Jack Ma: Alibaba Wants to Help U.S. Small Businesses: Video
Sept. 19 (Bloomberg) -- Alibaba Group Holding Ltd. founder and Executive Chairman Jack Ma talks about the company's initial public offering and business strategy.
He speaks with Emily Chang on Bloomberg Television's "In the Loop." (Source: Bloomberg)
MONEY’s best places to live in America
In a country so full of great, unique places, choosing the best is no easy task. This year, MONEY set out to find the nation's top small cities with populations between 50,000 and 300,000. Starting with a pool of 781 cities, we used data from Onboard Informatics and other sources to comb through everything from the local economy and housing market to schools and healthcare—more than 50 factors in all. Then, we sent reporters to visit the 35 top scoring places, looking for a sense of community and other intangibles you'll never find in a spreadsheet. We found many places to love, but in the end, only one can take the top spot.
Here's how much you need to make to be in the top 1% in your state
Using 2012 American Community Survey household income data from the Minnesota Population Center's IPUMS dataset , we estimated what income a household would need to earn (rounded to the nearest thousand) in order to be in the top 1% of the income distribution in each state ( click here for larger version of map ):
A war by any other name
Two other principles of Mr Obama’s foreign policy have been on display since he gave a speech on September 10th announcing plans to support some Syrian rebels and to weaken IS. As a presidential candidate, Mr Obama argued that the armed forces should not go to war without authorisation from Congress. In office he has claimed the authority to do so, in both Libya and Syria. The administration’s legal arguments have relied on one use-of-force resolution secured by George W. Bush three days after the terrorist attacks on September 11th 2001, another secured by the same president a year later and powers included in the constitution to protect Americans abroad: the recent operation to secure the Mosul dam in Iraq was justified in part on the grounds that blowing it up might threaten the lives of Americans in the embassy in Baghdad.
The Real Reason Destiny Is a Hit
Durkin’s timing may have been a bit off. Within 24 hours of the game’s introduction on Sept. 9, Destiny took in $500 million in online orders and shipments to retailers, a record for a video game that’s not a sequel. And if estimates by Wedbush Securities’ Michael Pachter and other analysts are right, Destiny probably moved into the black soon after Activision shipped its first game disc. “It’s an unquestionable success out the door for what appears to be an average game,” says Mike Hickey, an analyst at investment firm Benchmark Company. “For how much money they’ve put into it, being profitable is definitely an achievement.”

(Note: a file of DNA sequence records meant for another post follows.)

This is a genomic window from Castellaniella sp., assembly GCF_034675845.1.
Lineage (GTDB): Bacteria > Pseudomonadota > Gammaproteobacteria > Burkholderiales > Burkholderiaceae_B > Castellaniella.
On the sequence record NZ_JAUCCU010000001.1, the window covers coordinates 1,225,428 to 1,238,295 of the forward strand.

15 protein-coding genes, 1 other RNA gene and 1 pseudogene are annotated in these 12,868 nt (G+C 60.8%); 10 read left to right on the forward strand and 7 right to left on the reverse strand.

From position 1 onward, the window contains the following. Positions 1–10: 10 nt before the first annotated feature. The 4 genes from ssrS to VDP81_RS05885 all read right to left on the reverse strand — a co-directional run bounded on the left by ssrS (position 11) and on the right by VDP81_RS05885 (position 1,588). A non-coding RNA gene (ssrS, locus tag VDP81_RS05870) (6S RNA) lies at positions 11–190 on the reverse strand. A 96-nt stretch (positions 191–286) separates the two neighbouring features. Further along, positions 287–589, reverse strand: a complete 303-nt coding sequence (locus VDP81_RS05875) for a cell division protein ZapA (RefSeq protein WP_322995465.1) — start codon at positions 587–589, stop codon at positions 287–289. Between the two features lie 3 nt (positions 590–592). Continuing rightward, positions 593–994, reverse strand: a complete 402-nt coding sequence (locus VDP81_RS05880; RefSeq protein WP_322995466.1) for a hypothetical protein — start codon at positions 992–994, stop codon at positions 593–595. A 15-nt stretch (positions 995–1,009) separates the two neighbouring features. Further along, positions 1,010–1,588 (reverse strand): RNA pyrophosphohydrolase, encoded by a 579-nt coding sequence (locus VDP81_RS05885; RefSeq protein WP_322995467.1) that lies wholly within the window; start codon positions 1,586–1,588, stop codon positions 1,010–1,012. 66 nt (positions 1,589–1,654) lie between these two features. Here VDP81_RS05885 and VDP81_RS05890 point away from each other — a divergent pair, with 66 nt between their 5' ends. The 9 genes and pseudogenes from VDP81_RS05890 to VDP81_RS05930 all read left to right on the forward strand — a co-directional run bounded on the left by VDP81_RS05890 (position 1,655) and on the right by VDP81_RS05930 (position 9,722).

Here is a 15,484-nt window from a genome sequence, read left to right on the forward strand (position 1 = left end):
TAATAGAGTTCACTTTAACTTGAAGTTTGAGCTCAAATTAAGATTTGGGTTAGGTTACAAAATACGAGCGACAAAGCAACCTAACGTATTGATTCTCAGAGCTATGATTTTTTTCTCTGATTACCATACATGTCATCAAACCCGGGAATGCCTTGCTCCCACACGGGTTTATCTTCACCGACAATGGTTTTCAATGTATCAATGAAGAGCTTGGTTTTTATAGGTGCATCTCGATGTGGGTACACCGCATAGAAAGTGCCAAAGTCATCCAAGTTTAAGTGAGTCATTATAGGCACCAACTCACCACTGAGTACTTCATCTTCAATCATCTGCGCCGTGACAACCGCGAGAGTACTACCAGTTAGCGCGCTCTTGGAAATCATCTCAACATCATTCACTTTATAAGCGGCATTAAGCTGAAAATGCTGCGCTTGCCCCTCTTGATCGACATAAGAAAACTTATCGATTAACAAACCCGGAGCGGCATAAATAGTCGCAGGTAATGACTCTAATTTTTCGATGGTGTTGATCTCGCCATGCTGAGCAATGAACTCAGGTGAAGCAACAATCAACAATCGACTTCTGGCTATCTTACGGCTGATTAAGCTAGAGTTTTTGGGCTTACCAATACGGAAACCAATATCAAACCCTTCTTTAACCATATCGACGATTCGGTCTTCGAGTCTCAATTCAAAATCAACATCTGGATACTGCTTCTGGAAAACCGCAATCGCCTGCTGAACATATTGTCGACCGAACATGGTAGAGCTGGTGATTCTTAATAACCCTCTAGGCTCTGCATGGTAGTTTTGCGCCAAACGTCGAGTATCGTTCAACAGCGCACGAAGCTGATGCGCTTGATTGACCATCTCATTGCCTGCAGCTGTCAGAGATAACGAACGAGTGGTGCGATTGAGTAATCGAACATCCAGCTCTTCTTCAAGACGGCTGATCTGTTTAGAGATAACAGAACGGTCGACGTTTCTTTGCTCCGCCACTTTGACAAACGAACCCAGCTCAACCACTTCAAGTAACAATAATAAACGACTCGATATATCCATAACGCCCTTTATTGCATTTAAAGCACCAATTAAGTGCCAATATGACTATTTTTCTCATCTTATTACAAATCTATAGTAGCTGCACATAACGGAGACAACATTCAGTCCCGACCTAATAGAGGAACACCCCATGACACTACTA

iPhone 6 and 6 Plus Review: Big vs. Extremely Big
First, some basics. The iPhone 6 and 6 Plus are significantly redesigned compared with last year’s iPhone 5S and 5C. Both devices utilize an ultrathin unibody aluminum enclosure, one that bears a startling resemblance to the original iPhone from 2007, and the devices can be bought in “space” gray, silver, or gold. The iPhone 6 is just 6.9mm in thickness (in comparison the 5S seems flabby with its 7.6mm profile), while the 6 Plus is only 7.1mm. Both feel svelte and lean in your hand—solid, with good weight, but incredibly skinny. Though I must say, while the iPhone 5S stood out in a crowd of Android smartphones with its chamfered edges and Leica-esque controls, you might not know the iPhone 6 next to the latest Galaxy S5 or the HTC One. And while the design is still impressive, some details feel a bit off. The bold antenna lines that run around the back of the devices and the protruding camera lens make the phones seem slightly less disciplined compared with the company’s previous work.
FBI launches a powerful facial recognition system
Surprised the FBI didn't have this before? It actually had a limited, low-tech version that only stored fingerprints. But that old system was slow to respond. Police who took fingerprints from people they arrested would wait two hours for a response from the FBI's database. The new wait time? 10 minutes. And the 24-hour wait for employers performing background checks is now down to 15 minutes.
Commodities tank to 5-year low on strong greenback, weaker China
Commodities are 12% lower this quarter, set for the biggest such loss since the financial crisis in 2008. China’s Finance Minister Lou Jiwei said in a statement Sunday that growth in Asia’s largest economy faces downward pressure.
Remember the CEO Who Quit to Be a Dad? He’s Loving It.
MongoDB was getting to a point where it was a good time to make a transition to new leadership and a different skill set. I had led the company from a small group of 20 employees to a large organization of 400. In many ways my decision was a win-win; I could still stay involved as Vice Chairman but we could bring in new leadership talent to the company for the next stage in our development.